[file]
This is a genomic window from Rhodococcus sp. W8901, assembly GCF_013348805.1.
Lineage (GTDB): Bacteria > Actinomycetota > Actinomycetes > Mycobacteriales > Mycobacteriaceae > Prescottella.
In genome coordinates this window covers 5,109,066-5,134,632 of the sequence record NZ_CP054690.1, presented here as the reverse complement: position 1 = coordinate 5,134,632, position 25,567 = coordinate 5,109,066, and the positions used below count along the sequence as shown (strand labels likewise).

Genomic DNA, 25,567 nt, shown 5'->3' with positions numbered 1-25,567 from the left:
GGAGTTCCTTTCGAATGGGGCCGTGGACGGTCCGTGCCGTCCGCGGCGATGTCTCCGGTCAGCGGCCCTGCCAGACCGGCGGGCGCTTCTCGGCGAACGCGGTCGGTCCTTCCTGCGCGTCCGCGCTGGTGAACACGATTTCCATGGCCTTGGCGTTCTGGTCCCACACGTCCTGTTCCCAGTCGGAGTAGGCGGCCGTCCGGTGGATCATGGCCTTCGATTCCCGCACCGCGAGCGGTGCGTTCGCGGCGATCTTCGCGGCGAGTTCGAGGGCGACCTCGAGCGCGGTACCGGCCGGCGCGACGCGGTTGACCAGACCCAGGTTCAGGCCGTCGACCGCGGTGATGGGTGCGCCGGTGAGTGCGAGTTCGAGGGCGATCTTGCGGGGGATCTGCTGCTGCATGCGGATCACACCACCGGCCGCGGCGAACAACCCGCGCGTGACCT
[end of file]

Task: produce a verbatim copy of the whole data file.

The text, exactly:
This is a genomic window from Rhodococcus sp. W8901, assembly GCF_013348805.1.
Lineage (GTDB): Bacteria > Actinomycetota > Actinomycetes > Mycobacteriales > Mycobacteriaceae > Prescottella.
In genome coordinates this window covers 5,109,066-5,134,632 of the sequence record NZ_CP054690.1, presented here as the reverse complement: position 1 = coordinate 5,134,632, position 25,567 = coordinate 5,109,066, and the positions used below count along the sequence as shown (strand labels likewise).

Genomic DNA, 25,567 nt, shown 5'->3' with positions numbered 1-25,567 from the left:
GGAGTTCCTTTCGAATGGGGCCGTGGACGGTCCGTGCCGTCCGCGGCGATGTCTCCGGTCAGCGGCCCTGCCAGACCGGCGGGCGCTTCTCGGCGAACGCGGTCGGTCCTTCCTGCGCGTCCGCGCTGGTGAACACGATTTCCATGGCCTTGGCGTTCTGGTCCCACACGTCCTGTTCCCAGTCGGAGTAGGCGGCCGTCCGGTGGATCATGGCCTTCGATTCCCGCACCGCGAGCGGTGCGTTCGCGGCGATCTTCGCGGCGAGTTCGAGGGCGACCTCGAGCGCGGTACCGGCCGGCGCGACGCGGTTGACCAGACCCAGGTTCAGGCCGTCGACCGCGGTGATGGGTGCGCCGGTGAGTGCGAGTTCGAGGGCGATCTTGCGGGGGATCTGCTGCTGCATGCGGATCACACCACCGGCCGCGGCGAACAACCCGCGCGTGACCT